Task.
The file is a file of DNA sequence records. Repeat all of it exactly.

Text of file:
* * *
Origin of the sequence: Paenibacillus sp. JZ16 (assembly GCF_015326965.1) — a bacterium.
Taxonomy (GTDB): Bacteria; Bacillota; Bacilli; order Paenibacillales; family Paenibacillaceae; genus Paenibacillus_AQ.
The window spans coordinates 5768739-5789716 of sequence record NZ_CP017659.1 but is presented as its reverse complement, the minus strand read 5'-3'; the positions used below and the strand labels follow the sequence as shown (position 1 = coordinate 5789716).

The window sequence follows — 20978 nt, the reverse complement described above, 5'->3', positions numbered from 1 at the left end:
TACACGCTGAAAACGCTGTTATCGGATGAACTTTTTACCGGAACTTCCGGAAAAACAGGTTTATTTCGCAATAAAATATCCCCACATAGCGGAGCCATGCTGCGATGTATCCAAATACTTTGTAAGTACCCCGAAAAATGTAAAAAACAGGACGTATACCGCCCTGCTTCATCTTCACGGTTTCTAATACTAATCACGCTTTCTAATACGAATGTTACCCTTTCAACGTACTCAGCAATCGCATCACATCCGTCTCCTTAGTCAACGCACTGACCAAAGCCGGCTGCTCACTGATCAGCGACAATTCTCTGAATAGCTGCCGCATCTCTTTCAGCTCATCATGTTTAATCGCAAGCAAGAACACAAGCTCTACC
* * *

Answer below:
Origin of the sequence: Paenibacillus sp. JZ16 (assembly GCF_015326965.1) — a bacterium.
Taxonomy (GTDB): Bacteria; Bacillota; Bacilli; order Paenibacillales; family Paenibacillaceae; genus Paenibacillus_AQ.
The window spans coordinates 5768739-5789716 of sequence record NZ_CP017659.1 but is presented as its reverse complement, the minus strand read 5'-3'; the positions used below and the strand labels follow the sequence as shown (position 1 = coordinate 5789716).

The window sequence follows — 20978 nt, the reverse complement described above, 5'->3', positions numbered from 1 at the left end:
TACACGCTGAAAACGCTGTTATCGGATGAACTTTTTACCGGAACTTCCGGAAAAACAGGTTTATTTCGCAATAAAATATCCCCACATAGCGGAGCCATGCTGCGATGTATCCAAATACTTTGTAAGTACCCCGAAAAATGTAAAAAACAGGACGTATACCGCCCTGCTTCATCTTCACGGTTTCTAATACTAATCACGCTTTCTAATACGAATGTTACCCTTTCAACGTACTCAGCAATCGCATCACATCCGTCTCCTTAGTCAACGCACTGACCAAAGCCGGCTGCTCACTGATCAGCGACAATTCTCTGAATAGCTGCCGCATCTCTTTCAGCTCATCATGTTTAATCGCAAGCAAGAACACAAGCTCTACC